We will be providing a near-live feed of the SDO images of the transit on the special website http://mercurytransit.gsfc.nasa.gov. Our feed is delayed a few minutes by the data delivery method, but our website will display the data in a self-updating movie format. The stream from the spacecraft will include a visible channel and most of the EUV wavelengths.
Compared to people on the Earth, the orbit of SDO causes the transit to start and end at different times as seen at SDO. The transit starts when SDO is behind and ahead of the Earth and ends with SDO in front of and close to the Sun-Earth line.
- Full-disk images
- The ingress box will show the data when Mercury moves over the edge of the Sun
- The tracking box will show Mercury moving across the disk
- The egress box images will show the data when Mercury moves into that box as it exits the Sun
- The “Complete Transit box” will be updated throughout the transit so that you can watch the entire path of Mercury across the Sun
We will see the disk of Mercury against the corona in the EUV channels about 1 hour before Mercury gets to the edge of the Sun.
SDO scientists will use the Mercury transit to study how the Sun is oriented on the cameras. It will also be used as a test of the computer programs used to clean up stray light in the images. This stray light caused ghost images to appear inside of Venus during the 2012 Venus transit. The disk became black when the computer programs were used to analyze the images. Mercury’s disk appears smaller and it is a better test of the programs.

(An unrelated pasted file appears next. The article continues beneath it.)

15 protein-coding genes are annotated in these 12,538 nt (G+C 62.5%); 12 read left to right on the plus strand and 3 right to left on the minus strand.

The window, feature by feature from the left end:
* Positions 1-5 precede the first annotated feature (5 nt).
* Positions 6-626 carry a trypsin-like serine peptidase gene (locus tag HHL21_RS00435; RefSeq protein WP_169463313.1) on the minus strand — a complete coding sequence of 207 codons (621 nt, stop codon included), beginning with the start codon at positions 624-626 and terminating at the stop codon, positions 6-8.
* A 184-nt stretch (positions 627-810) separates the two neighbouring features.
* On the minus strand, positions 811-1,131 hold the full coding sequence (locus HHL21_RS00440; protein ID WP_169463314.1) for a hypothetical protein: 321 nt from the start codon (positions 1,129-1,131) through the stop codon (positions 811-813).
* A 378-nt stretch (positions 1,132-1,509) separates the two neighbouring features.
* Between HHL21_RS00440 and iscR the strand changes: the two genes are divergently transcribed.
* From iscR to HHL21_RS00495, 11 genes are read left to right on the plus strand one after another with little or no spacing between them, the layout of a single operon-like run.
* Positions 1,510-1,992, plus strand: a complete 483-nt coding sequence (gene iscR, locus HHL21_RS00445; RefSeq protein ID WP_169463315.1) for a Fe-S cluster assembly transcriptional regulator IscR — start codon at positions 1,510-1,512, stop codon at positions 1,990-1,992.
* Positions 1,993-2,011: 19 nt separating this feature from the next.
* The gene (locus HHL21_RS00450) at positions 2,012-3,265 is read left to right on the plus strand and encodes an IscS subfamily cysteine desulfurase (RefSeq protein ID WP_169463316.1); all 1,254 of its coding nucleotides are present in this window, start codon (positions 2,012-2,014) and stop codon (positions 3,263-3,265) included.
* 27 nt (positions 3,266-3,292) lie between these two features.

A Mercury transit was the first seen in history. The heliocentric theory of the solar system allowed the orbits of planets to be more accurately calculated and Johannes Kepler determined that a transit of Mercury was possible in 1631. Pierre Gassendi saw that transit on November 7, 1631.
Transits of Mercury across the solar disk are more frequent than transits of Venus. This is because Mercury’s orbital period is 40% of Venus. But Mercury is farther from the Earth during a transit and the shift of the transit path for observers at different latitudes is smaller than for Venus. This made the less frequent Venus transits a better source of data for measuring the distance from the Earth to the Sun (1 AU).
Mercury is smaller in radius than Venus and further away from the Earth. That makes the disk of Mercury smaller on the Sun and more difficult to see as it enters and leaves the solar disk. The times of these contacts are needed for measuring the size of 1 AU. Again the Venus transits are a better measurement of 1 AU.
Even though the Mercury transits were less useful for measuring the size of the solar system, they are fun to watch. You can also compare how the different telescopes on the ground and in space see the black dot of Mercury move across the Sun.
Never look at the uneclipsed Sun with unprotected eyes! Always use sun-safe optics to look at the Sun.
You can watch the transit at our special website. My thanks to the SDO scientists, engineers, and web programmers that make this SDO Data Event possible.